The chivalry hypothesis and attractiveness bias were evaluated among 323 police officers and 364 students, serving as a control group. The participants were asked to read a description of a swindle, where the offender was either physically attractive or unattractive. They then had to assign a punishment to the offender and judge the blame ascribed to both offender and victim. The findings showed that the offender’s sex, more than his or her external appearance, affects differences in punishment severity. Female offenders were treated more forgivingly than male offenders. Nonetheless, analysis of blame attributions shows that attractive offenders are blamed more than unattractive offenders. Women were also found to dispense severe punishments more than men.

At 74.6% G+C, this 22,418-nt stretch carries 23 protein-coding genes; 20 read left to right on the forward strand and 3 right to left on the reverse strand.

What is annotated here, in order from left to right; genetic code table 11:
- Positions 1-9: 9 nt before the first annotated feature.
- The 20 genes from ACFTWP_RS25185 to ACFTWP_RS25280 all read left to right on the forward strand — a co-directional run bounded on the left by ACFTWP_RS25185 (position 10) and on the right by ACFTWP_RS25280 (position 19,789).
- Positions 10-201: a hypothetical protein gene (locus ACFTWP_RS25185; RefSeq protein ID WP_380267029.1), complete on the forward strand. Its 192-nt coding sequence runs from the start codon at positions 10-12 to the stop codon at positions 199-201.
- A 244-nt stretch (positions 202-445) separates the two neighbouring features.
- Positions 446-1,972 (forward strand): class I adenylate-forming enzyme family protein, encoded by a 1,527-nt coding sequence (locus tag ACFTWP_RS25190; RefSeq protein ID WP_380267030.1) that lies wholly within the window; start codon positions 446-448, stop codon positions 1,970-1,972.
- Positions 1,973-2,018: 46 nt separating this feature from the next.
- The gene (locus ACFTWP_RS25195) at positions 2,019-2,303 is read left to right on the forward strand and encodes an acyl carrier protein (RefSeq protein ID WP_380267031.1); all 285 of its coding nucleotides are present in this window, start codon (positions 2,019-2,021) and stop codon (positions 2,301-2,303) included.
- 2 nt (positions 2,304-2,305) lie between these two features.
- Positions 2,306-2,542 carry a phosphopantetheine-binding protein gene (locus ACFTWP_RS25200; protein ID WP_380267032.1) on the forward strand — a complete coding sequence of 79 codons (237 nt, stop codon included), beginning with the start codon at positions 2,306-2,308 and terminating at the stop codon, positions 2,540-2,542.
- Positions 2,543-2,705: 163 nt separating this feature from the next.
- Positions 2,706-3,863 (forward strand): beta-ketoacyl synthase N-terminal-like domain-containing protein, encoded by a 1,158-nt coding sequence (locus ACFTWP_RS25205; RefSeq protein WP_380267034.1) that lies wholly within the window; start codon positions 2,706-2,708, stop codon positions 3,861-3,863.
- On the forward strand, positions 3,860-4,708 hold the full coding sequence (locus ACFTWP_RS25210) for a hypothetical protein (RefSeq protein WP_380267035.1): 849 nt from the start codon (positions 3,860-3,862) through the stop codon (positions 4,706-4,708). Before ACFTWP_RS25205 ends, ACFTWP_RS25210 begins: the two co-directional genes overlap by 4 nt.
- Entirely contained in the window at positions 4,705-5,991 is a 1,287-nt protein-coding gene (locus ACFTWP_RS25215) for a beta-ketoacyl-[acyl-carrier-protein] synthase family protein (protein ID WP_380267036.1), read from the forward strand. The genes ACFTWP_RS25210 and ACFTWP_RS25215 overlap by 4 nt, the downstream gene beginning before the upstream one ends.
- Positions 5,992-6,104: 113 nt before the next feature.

Bibliographical notePublisher Copyright:
© 2018, © 2018 Taylor & Francis.
- Attractiveness bias
- chivalry hypothesis
- judgments offenders
- police officers